Reason: the Resources of Argument

  • Robert Cockcroft
  • Susan M. Cockcroft


We have now come to the third structural principle of persuasion, logos; as always, we must emphasise its integral relationship with ethos and pathos in the persuasive interaction. It is still important to remember that our tripartite division of the sources of persuasion should be seen not as a linear sequence, but as a simultaneous process. Our earlier ‘freeze frame’ analogy is worth recalling here; the speaker, caught momentarily as an attitude is being conveyed, may simultaneously be projecting an emotion, and/or framing an argument. The persuader’s personality or stance, together with his or her emotional engagement with the audience, determine the choice of persuasive arguments. This choice (as the persuasive interaction develops), also works in reverse, as argument in its turn will modify emotional orientation and stance.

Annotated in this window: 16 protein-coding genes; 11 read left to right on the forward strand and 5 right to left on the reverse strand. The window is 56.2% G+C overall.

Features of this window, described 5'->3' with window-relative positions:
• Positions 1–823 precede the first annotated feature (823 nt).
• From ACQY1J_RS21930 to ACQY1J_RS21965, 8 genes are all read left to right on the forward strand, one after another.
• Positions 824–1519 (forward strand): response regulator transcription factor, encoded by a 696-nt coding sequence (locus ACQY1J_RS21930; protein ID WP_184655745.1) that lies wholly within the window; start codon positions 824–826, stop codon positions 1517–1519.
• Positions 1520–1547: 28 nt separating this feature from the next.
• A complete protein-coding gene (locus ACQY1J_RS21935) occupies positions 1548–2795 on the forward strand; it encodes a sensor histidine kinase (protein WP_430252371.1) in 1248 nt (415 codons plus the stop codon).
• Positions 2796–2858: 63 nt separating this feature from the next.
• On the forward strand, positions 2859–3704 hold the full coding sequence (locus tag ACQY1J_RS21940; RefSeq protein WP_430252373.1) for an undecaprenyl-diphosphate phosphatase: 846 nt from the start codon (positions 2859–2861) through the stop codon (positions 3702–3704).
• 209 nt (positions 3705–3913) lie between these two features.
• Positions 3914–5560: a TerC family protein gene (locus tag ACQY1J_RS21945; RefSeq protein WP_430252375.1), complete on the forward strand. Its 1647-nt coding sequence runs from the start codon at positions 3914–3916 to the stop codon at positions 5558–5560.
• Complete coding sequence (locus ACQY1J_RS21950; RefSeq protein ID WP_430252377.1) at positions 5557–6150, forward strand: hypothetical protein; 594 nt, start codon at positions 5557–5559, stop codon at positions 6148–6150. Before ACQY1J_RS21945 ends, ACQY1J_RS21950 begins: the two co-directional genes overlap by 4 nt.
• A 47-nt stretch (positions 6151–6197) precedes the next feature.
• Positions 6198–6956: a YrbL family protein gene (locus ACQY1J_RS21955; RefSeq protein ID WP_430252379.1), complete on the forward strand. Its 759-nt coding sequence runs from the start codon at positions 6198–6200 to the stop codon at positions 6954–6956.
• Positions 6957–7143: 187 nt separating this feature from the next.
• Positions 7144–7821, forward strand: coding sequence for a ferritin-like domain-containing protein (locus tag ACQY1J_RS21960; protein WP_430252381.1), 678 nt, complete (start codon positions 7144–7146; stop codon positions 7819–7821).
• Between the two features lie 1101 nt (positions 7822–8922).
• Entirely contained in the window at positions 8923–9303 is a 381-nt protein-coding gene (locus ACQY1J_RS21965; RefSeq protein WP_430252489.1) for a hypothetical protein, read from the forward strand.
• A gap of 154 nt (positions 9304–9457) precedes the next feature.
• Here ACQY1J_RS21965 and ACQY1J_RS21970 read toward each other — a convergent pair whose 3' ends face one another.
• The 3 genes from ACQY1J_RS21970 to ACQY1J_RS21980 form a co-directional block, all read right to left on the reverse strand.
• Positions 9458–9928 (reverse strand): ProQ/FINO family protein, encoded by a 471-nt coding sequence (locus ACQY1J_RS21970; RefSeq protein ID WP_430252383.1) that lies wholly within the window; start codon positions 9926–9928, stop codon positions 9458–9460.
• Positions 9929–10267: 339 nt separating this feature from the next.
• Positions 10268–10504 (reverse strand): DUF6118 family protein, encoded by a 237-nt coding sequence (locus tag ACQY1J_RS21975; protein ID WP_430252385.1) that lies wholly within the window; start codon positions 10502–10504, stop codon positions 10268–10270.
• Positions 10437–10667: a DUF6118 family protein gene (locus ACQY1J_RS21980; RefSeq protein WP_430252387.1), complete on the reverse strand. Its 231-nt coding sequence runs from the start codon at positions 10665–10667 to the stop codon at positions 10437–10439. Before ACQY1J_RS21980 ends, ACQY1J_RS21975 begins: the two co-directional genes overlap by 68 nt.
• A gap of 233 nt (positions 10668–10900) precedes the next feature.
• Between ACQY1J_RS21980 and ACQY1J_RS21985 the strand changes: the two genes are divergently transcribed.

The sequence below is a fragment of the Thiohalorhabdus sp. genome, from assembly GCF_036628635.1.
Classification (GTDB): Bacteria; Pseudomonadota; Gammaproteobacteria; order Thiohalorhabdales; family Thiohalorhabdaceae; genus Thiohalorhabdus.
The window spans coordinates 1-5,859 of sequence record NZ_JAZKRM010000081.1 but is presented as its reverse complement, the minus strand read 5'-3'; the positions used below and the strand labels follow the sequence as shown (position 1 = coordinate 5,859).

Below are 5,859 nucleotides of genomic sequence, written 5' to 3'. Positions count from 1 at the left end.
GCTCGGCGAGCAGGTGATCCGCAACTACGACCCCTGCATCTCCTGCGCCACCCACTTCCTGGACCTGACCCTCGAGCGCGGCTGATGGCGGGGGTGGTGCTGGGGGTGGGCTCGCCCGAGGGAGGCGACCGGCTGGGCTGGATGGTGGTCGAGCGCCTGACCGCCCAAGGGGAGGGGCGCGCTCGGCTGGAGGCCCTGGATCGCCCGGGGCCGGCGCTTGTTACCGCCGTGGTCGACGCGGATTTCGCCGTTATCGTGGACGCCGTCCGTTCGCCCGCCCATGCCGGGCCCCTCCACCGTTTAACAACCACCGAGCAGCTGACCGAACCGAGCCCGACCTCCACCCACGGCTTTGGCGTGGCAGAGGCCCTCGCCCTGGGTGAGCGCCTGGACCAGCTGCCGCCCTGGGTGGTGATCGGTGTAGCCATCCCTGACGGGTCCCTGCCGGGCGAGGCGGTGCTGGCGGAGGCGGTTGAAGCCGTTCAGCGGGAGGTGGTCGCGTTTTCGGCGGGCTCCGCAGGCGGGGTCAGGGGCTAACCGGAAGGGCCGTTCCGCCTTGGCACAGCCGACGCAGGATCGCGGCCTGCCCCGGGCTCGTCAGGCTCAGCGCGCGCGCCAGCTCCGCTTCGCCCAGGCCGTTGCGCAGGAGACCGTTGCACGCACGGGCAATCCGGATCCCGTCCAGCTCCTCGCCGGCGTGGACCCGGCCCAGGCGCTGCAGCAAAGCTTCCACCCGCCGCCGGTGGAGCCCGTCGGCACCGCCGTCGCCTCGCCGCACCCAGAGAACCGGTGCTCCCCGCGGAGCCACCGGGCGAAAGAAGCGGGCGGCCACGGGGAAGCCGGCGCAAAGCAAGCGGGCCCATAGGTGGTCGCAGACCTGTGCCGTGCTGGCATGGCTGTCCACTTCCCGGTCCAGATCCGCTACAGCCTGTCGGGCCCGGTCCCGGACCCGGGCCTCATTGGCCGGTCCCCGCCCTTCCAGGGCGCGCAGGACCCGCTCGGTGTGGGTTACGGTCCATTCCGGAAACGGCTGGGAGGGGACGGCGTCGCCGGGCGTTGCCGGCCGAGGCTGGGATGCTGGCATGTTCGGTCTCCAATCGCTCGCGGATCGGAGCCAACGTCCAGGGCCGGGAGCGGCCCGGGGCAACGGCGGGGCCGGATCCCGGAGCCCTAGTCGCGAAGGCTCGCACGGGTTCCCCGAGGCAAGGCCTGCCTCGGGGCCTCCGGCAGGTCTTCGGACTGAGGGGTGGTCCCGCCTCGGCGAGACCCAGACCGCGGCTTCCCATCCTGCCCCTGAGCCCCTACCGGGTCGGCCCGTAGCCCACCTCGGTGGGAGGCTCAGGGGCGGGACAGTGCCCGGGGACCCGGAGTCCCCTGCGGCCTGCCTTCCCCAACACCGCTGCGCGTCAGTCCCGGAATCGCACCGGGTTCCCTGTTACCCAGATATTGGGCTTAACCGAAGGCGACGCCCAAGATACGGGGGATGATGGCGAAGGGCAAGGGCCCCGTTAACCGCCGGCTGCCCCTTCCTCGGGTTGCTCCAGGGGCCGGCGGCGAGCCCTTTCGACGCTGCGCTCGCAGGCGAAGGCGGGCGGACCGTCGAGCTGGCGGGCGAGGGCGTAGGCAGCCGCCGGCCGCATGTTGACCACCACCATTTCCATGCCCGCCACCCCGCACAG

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Copyright information

© Robert Cockcroft and Susan M. Cockcroft 1992

Authors and Affiliations

  • Robert Cockcroft
    • 1
  • Susan M. Cockcroft
    • 2
  1. 1.University of NottinghamUK
  2. 2.Derby Tertiary CollegeMackworthUK

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